THERhubarb Fri 11-Jan-13 10:41:10

CloudsandTrees I think I love you. grin

mrsjay Fri 11-Jan-13 10:41:35

I dont think BLW existed when my dcs were small

or mine we just fed them bit of puree bit of lump bit of solid babies managed to chew and everything grin

OP not sure what your title is about doesn't make sense

OwlLady Fri 11-Jan-13 10:42:40

I think people ovetrthink having babies these days

I had mine and fed them and looked after them. It wasn't rocket science. I didn't need some trendy new thing to practise on

LegoAcupuncture Fri 11-Jan-13 10:42:43

You're not judging anyone but you think anyone who doesn't BLW is ridiculous? Oooookay <backs out of pointless thread>

mrsjay Fri 11-Jan-13 10:42:50

^BLW has to be one of the wankiest phrases I've learnt from MN

'Finger foods' have been around since the dawn of time...^

what worra said wink

valiumredhead Fri 11-Jan-13 10:44:52

What worra said.

FamiliesShareGerms Fri 11-Jan-13 10:45:03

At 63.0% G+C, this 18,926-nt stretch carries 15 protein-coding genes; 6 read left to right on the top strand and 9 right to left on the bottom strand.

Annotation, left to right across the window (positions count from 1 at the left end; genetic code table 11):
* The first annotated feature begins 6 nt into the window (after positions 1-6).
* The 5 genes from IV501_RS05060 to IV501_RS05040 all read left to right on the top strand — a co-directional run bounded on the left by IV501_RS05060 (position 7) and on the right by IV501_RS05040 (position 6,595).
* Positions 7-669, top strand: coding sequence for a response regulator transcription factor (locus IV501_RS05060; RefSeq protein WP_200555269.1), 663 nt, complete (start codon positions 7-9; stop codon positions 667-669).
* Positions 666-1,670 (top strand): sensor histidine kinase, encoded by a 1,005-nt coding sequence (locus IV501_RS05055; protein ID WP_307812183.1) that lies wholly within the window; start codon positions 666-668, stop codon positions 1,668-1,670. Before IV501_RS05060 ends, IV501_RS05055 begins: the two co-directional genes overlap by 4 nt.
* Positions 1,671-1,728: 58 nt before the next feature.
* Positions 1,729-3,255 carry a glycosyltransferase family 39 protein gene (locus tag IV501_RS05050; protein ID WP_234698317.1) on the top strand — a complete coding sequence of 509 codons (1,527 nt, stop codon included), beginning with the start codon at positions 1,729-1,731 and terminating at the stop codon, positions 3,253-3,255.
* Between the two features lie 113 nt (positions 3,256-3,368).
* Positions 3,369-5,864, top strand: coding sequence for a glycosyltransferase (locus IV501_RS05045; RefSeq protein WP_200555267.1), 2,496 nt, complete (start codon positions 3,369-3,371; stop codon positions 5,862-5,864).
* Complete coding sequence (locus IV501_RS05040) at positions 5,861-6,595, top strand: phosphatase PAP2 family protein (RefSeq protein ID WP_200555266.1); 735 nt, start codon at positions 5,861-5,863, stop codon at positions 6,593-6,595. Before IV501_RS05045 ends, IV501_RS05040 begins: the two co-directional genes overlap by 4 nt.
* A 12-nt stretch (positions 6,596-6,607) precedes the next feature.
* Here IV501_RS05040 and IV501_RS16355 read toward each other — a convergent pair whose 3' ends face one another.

OwlLady - exactly

IceNoSlice Fri 11-Jan-13 10:45:17

TheRhubarb thanks for your input, appreciated.

I am just canvassing opinions. Sorry if I offended anyone with the title - I hoped you would see from the comment that I actually don't think anyone is ridiculous at all! And I haven't found what works for me yet as we haven't started smile

I have started 'sensible' threads before and had no responses hence I thought I'd try to get your attention. Thank you do much to those who have given me their opinions. Sorry to anyone I've pissed off.

WilsonFrickett Fri 11-Jan-13 10:45:29

See I weaned before BLW was invented by a marketing person no doubt